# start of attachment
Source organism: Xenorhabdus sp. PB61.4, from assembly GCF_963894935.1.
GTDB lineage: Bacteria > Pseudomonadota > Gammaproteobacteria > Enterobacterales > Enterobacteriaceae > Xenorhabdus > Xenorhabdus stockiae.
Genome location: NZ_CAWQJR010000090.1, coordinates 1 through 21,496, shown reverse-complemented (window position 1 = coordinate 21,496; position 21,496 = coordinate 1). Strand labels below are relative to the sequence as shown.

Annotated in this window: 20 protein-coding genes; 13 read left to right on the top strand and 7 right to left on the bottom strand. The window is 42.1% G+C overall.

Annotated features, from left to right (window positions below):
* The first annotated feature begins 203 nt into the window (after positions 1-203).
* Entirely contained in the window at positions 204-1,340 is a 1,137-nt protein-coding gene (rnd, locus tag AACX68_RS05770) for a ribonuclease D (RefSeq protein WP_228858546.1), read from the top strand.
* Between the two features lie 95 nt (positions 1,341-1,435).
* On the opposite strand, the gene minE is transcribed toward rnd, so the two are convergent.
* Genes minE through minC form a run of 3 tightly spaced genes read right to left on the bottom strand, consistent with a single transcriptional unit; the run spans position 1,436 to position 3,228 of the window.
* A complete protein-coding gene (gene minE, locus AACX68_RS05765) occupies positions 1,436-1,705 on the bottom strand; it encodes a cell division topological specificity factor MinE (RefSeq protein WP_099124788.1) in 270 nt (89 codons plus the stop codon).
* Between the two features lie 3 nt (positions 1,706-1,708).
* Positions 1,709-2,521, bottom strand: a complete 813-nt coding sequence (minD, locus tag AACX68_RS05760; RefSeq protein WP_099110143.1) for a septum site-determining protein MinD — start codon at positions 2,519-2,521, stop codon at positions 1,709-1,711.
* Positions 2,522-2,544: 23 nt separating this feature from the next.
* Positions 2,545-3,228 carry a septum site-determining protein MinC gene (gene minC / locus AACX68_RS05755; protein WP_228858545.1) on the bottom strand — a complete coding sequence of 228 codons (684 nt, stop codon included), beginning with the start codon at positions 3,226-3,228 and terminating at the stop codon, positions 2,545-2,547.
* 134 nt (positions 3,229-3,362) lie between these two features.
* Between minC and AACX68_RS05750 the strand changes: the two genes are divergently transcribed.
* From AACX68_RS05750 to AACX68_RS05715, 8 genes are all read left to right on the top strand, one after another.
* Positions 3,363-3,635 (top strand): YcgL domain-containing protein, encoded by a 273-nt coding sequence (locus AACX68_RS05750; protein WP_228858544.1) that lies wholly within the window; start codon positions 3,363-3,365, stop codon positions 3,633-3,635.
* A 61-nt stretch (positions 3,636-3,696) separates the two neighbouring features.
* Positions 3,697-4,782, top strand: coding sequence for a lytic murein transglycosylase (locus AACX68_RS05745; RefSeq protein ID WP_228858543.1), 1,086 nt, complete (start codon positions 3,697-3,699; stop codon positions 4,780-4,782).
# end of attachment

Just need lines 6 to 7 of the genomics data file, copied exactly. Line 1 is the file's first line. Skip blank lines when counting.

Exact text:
* The first annotated feature begins 203 nt into the window (after positions 1-203).
* Entirely contained in the window at positions 204-1,340 is a 1,137-nt protein-coding gene (rnd, locus tag AACX68_RS05770) for a ribonuclease D (RefSeq protein WP_228858546.1), read from the top strand.